Thundercat and Flying Lotus On Working Together: 'You Want Somebody Who Cares'

When producer and Brainfeeder label boss Flying Lotus first worked with renowned bassist Thundercat in 2011 on his debut album, The Golden Age of Apocalypse, the duo was tempted to lean on Auto-Tune. Nearly a decade later, Thundercat’s falsetto is stronger than ever on his upcoming album’s second single, “Dragonball Durag.” Says Flying Lotus: “He wasn’t excited about singing when we first met. Now he has turned into that motherfucker.”

The pair had met at South by Southwest around the time the producer released his own debut album — and quickly formed a deep connection. In 2008, Flying Lotus (born Steven Ellison) founded his label Brainfeeder and signed Thundercat to its roster, which has gone on to include acts like Teebs and Kamasi Washington.

Come April 3, Thundercat (born Steven Bruner) will release his fourth album, It Is What It Is, entirely produced by Flying Lotus. It’s a tight, reflective project, influenced by heartache and loss, specifically the 2018 death of close friend and collaborator Mac Miller. But Thundercat says that even though the album came together “under unfortunate circumstances, it’s still beautiful.”

What are you proud of with this album?

Thundercat: I’m proud that there is an album, period. Kamasi [Washington] used to say it to me: “Any day you get to play your instrument is a good day.”

Flying Lotus: It’s such a somber record in a lot of ways. There are a lot of possibilities with bangers and dance songs — music he can make that’s more accessible and easily enjoyable. But with this record, he had to be honest. He took the darker path, and it’s beautiful. His songs are deceptively complex. It can seem like not a lot is happening but the changes are really difficult, on some music theory stuff. Like “Dragonball Durag,” that’s a hard song to sing.

Lil B is featured on the album; Thundercat, did you two bond over cats?

Thundercat: He’s an animal person in general. One of my favorite Lil B songs is “I Love You”— it’s him in the pet shop, tripping out. The first time I met Lil B, he pulls up to my apartment in a f–king Fiat, this small Steve Urkel car, with Chinese food. My door’s hanging open, two feral cats, the windows are all shot out because I was shooting Airsoft guns, DVDs all over the floor.

He sits down and we had a talk about life — something intense had just happened to him and he was kind of tripping out. From then, we’d always say, “We gotta figure out making some music.” I wanna do a whole album with Lil B singing and me playing and singing his backgrounds. No rapping. That’s a dream, to create music to Lil B’s voice.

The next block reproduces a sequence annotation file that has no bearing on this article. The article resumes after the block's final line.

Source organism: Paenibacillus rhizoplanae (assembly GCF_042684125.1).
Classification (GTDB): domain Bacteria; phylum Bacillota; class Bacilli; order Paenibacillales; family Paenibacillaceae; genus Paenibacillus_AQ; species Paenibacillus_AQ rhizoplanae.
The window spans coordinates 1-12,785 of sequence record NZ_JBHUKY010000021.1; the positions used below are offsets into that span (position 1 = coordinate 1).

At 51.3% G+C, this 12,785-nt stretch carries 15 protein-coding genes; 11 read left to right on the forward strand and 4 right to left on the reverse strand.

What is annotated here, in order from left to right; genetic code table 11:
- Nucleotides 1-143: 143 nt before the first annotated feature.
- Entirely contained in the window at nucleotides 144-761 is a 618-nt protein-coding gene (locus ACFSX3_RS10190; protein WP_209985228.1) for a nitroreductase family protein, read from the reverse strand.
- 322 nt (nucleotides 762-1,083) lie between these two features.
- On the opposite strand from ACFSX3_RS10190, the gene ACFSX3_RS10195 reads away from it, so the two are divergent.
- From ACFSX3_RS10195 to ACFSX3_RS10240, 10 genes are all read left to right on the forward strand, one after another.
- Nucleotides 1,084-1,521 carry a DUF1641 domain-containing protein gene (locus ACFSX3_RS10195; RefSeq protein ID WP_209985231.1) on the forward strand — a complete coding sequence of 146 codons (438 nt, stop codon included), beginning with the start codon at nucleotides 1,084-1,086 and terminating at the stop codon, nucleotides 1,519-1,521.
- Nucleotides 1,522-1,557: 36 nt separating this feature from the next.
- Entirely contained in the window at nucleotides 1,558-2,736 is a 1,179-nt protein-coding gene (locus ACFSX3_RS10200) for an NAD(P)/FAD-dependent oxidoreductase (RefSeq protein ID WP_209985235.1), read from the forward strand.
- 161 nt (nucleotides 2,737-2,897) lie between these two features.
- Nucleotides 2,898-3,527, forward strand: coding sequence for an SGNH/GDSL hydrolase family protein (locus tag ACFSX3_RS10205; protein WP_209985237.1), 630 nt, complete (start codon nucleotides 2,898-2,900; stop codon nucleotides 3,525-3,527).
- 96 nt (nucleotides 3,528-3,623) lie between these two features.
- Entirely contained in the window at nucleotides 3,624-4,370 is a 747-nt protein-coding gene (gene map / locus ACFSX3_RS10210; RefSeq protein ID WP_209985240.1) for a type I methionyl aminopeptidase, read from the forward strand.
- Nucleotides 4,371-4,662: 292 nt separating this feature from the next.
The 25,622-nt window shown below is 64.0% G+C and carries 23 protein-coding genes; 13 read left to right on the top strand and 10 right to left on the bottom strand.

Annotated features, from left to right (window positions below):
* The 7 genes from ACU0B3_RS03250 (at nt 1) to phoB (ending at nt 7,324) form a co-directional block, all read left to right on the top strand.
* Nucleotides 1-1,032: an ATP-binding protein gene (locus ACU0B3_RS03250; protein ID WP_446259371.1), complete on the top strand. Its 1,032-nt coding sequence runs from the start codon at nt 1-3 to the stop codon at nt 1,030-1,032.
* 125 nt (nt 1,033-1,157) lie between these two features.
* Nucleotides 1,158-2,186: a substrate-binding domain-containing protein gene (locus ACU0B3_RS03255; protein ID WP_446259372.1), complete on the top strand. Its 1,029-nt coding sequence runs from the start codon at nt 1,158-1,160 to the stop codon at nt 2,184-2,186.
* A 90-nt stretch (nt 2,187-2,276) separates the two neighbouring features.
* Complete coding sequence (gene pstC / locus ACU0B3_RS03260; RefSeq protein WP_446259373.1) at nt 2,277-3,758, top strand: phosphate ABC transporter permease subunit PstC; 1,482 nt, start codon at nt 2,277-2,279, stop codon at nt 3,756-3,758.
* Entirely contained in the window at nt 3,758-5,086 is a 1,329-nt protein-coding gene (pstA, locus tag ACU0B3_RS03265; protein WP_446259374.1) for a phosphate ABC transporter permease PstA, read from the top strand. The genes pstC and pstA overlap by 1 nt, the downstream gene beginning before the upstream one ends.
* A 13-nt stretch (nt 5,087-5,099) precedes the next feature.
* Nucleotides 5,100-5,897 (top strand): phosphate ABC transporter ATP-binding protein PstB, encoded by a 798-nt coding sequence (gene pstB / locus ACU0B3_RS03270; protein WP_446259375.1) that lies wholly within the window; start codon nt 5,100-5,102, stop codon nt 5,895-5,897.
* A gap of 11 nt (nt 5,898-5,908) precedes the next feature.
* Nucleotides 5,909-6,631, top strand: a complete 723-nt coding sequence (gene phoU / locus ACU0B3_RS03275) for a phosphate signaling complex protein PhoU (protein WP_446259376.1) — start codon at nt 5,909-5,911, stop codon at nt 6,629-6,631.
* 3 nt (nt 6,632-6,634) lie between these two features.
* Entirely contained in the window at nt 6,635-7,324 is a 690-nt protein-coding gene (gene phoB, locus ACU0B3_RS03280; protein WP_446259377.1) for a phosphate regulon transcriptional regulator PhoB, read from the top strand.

Ty Dolla Sign is also featured on this album, how did he get involved?

Thundercat: Me and Ty have been friends for years. We started out together in the group Sa-Ra Creative Partners. Before Ty was Ty Dolla Sign, we would write music together. He played bass too and we would sit and play bass together. At different points in life, we’ve looked up from the trenches of the industry and it’s like, “Hey, I can still see you.”

Ty’s been one of my biggest supporters. He expects better of me all the time and it pushes me a lot. He’s always wondering what my mind is about things — it’s like I’m the Bizarro Ty.

Who’s left on your dream collaborator list?

Thundercat: I’ve always liked Japanese culture, and there are a ton of Japanese artists I’d love to work with. [Composer] Ryuichi Sakamoto. Koji Kondo, who created Super Mario. Yoko Shimomura, who created the Street Fighter soundtrack. Masato Nakamura, who created the Sonic the Hedgehog soundtrack.

What complications arise when you mix friendship and business?

Thundercat: The reality is, you want that. You want somebody who cares. Closeness can breed contempt, and it can feel like somebody’s overstepping boundaries, but these are productive problems. My mom would say, “It’s going to hurt falling downhill or climbing uphill, but which way would you rather be going?”

Flying Lotus: I do believe that those relationships make the work better and deeper. It can get a little slippery. Running Brainfeeder has complicated my friendships. Me and Cat have been through shit that no one knows about, but I can always see past any kind of weirdness between us, because the work is the most important. I’ll fight for the work always.

How would you describe Brainfeeder?

Thundercat: It’s like-minded individuals who want to explore different places, who want something else. Lotus has always been a fine purveyor of other.

Flying Lotus: It’s a place for the misfits. A lot of people are doing things that are very same-y. And it’s great — let those people do that. I’m curious about the outsiders.

What advice would you have for someone starting a label in 2020?

Flying Lotus: Don’t! Don’t do it. Just run. I’m in a unique situation, and I have good people around me that I can trust 100% — but I don’t recommend it. A few years ago, I wasn’t as inspired and was thinking about stopping. But because of all our amazing new artists, we’re entering a second phase of the label.

A version of this story originally appeared in the March 28, 2020 issue of Billboard.